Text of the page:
jeff at viapositiva.net
Thu Mar 30 08:33:34 UTC 2006
> If we are ever to replace the book and taxonomy modules in core with
> something more powerful, then there absolutely MUST be an upgrade
> If a new relationships API isn't able to achieve that, then it's
> not practical. Sorry to sound so negative about it, but building such
> an upgrade path is a task for which I personally don't see the light
> at the end of the tunnel.
Whenever there is talk of something as fundamental as changing Taxonomy,
the benefits need to be overwhelming to justify the changes.
Category.module's solution is good *given the presupposition that
Taxonomy as it exists will remain in core*. It's remarkable in that it
requires no core patches -- a testament to both the clean design of core
at the moment and your skills in writing and maintaining the wrapper.
The suggestion at the beginning of this thread, however, was that
Taxonomy itself be revisited and rebuilt with greater flexibility. I
agree wholeheartedly that an upgrade path is an absolute must. If we're
talking about a rewrite, though, all we need to do is provide an upgrade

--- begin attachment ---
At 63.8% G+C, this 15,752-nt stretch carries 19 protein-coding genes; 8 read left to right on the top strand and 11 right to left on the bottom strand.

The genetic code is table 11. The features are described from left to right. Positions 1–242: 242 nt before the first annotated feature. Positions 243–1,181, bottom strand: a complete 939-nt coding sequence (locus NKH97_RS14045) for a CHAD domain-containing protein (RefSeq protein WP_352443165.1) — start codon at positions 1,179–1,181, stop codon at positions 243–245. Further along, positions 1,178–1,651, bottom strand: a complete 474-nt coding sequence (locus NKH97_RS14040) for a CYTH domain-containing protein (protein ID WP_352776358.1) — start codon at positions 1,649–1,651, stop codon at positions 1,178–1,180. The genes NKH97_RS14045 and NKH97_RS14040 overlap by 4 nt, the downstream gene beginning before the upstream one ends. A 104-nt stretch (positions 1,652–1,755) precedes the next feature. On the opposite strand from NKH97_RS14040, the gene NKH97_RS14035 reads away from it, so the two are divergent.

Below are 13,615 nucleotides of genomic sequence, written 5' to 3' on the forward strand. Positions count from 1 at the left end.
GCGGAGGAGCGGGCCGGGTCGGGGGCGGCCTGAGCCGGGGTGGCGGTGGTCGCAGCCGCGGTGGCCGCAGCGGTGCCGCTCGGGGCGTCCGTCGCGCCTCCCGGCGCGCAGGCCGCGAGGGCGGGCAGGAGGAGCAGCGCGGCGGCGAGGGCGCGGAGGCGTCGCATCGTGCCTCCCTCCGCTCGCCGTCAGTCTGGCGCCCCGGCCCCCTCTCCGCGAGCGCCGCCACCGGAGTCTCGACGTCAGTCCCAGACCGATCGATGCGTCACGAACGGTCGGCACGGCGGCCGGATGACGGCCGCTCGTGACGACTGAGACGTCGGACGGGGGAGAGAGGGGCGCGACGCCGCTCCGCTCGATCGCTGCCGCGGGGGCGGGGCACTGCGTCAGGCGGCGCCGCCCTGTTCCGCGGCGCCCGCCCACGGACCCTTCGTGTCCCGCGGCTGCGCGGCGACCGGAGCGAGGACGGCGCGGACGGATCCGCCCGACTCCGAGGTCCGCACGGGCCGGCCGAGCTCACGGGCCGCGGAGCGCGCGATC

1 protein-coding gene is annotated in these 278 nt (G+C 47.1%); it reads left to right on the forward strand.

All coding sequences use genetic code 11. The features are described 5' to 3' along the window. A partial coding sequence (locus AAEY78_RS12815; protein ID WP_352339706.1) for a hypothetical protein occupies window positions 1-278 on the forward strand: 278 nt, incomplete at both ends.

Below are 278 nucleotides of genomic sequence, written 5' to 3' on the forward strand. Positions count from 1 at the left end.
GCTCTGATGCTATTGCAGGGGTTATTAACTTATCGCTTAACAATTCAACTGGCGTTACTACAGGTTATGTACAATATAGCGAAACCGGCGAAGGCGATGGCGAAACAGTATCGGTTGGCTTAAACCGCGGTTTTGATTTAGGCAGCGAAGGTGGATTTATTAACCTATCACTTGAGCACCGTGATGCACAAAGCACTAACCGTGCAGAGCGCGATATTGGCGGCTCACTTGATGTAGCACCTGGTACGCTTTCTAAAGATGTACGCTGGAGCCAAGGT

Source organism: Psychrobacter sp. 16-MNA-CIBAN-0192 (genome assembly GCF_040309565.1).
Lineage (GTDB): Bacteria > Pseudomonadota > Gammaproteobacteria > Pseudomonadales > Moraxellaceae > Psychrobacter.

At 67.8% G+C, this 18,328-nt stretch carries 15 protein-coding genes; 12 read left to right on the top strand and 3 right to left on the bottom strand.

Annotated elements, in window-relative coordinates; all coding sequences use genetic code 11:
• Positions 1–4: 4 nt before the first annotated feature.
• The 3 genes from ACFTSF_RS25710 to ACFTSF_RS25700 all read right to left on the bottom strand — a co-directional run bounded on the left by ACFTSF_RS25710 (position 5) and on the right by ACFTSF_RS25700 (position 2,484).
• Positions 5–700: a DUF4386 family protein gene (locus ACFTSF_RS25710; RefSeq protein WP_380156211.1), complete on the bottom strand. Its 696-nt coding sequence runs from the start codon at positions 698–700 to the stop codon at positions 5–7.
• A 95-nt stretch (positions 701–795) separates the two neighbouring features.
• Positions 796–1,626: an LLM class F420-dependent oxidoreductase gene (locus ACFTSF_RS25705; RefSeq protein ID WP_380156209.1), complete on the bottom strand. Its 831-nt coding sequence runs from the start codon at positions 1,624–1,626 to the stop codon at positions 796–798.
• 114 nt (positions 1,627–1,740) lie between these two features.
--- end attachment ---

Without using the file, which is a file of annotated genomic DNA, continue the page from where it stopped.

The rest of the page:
*path* -- not a mirror of the current module's data structures. Dman's
relationships module, for example, is a conceptual superset of both book
and taxonomy. The data for both modules can be expressed in
relationship.module, and taxonomy/book wrapper functions could in theory
be provided to expose those relationship types in backward-compatible
ways. I'm not suggesting it as an 'alternative' to taxonomy, just an
example of the sort of next-generation system that would add more value.
To summarize, I think that providing an underlying API for general
relationships -- which taxonomy and book would both be upgraded to
utilize -- would provide more long-term benefits for Drupal than
layering more and more functionality (and compatability wrappers) on top
of what is essentially the same system.
Yes, it takes work. Yes, it would be a difficult conversion. No, it is
not impossible -- no more than formsapi was. That was a pain and a half
(still is in some ways) but it is a similar leap in terms of core
flexibility and functionality. In this case, we also have the advantage
that most modules don't concern themselves directly with taxonomy --
taxonomy.module does the heavy lifting via nodeapi.
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